A large island in the Indian Ocean, is 867 kms. from Bangkok. It is the only island having provincial status, and was a regional headquarters as well, with a rich and colorful history. Known as the Pearl of the Andaman, it derived much of its former glory and its enormous wealth from tin production, which in Phuket dates back over 500 year. Today, Phuket is the major tourist attraction of Thailand. The surrounding waters contain much varied marine life, and the town is notable for its Sino-Portuguesearchitecture.
It is a very attractive island for sightseeing, with lovely seashores and forested hillsides. Its population of 1.6 million people ranks sixth among all provinces. Approximately 1.75 million Rai of the area is forest land. The main occupation here are rubber tree plantations (making Thailand the biggest producer of rubber in the world) and tourism, with a thriving diving industry attracting thousands of divers each year.
About 70 percent of Phuket is mountainous; a western range runs from north to south from which smaller branches derive. The highest peak is Mai Tha Sip Song, or Twelve Canes, at 529 meters, which lies within the boundaries of Tambon Patong, Kathu District. The remaining 30 percent of the island, mainly in the center and south, is formed by low plains. Streams include the Khlong Bang Yai, Tha Jin, Khlong Tha Rua, and Khlong Bang Rong, none of which is large.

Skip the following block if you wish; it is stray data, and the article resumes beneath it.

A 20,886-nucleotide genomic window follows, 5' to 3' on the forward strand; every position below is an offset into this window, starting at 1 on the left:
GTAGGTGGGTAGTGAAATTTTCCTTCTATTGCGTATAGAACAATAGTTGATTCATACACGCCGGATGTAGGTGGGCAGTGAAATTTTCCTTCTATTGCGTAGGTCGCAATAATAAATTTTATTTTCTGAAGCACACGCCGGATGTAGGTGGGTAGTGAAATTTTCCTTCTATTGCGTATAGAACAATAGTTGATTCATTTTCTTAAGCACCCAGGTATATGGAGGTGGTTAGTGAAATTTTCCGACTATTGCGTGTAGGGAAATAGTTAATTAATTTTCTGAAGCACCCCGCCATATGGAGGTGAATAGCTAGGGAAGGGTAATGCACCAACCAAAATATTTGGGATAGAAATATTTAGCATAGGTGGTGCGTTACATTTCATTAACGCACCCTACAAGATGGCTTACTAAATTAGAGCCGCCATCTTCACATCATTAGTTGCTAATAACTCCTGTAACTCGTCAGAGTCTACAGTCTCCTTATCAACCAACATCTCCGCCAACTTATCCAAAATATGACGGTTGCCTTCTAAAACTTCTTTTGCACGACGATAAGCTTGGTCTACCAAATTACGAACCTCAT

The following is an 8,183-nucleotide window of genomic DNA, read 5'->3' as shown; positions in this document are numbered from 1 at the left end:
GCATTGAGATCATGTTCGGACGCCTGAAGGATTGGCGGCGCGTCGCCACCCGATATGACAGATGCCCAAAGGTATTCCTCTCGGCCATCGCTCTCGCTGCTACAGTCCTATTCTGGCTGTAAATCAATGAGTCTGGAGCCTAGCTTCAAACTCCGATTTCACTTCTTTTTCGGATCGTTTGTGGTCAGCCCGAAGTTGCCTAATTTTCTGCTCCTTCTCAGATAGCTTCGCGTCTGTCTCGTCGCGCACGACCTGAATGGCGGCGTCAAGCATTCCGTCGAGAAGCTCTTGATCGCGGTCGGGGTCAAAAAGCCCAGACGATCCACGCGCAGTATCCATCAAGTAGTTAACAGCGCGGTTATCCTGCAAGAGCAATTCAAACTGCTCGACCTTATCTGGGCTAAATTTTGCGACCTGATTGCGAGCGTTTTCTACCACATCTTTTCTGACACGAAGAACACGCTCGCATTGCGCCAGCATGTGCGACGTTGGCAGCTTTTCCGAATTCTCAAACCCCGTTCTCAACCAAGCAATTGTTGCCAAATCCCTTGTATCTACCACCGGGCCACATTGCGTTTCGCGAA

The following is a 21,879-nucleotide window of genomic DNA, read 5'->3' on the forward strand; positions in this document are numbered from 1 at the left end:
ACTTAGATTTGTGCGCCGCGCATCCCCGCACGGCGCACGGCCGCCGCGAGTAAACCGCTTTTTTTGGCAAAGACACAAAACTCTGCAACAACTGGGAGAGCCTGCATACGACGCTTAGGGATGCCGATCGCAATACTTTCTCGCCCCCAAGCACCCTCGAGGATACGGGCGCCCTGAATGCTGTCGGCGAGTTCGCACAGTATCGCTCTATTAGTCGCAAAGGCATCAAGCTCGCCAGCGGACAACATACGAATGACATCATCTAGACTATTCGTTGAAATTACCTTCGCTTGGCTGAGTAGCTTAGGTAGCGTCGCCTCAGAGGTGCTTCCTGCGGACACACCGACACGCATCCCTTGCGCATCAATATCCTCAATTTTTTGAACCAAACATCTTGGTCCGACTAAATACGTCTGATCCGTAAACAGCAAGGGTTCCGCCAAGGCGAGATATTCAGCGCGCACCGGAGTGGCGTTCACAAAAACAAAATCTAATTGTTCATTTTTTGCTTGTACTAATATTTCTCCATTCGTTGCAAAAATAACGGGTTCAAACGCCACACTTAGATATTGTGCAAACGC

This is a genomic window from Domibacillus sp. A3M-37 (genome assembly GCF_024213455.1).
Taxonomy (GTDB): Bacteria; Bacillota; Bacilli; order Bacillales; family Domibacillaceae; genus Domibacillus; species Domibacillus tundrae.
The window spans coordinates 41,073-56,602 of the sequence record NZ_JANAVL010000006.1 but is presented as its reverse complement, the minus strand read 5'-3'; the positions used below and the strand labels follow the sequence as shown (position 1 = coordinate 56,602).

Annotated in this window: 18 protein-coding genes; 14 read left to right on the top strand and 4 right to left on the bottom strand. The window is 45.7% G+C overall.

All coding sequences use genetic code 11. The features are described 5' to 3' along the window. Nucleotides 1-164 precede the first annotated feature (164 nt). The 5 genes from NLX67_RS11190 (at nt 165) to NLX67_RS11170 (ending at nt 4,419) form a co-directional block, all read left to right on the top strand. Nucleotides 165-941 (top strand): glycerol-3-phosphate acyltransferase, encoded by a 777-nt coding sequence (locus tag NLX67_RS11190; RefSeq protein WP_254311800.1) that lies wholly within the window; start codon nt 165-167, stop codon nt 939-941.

Since the early 1980’s the tourist business has been Phuket’s chief source of income. Hotels, restaurants, tour companies, and souvenir shops are much in evidence on the west coast. However, while once all-importance tin mining has ceased, tourism is by no means the island’s only activity. Agriculture remains important to a large number of people, and covers by far the most part of the island. Principal crops are rubber, coconuts, cashews, and pineapples. Prawn farming has largely taken over the east and south coasts. Pearl farming is also important. Phuket’s fishing port is at all time filled, and processing of marine products, mainly fish, makes a significant contribution to the economy. With so many healthy industries supplying income, construction has become a major factor in employment. This range from massive public works projects, large office buildings and hotels, and housing estates with hundreds of units, down to single family homes, apartments and additions.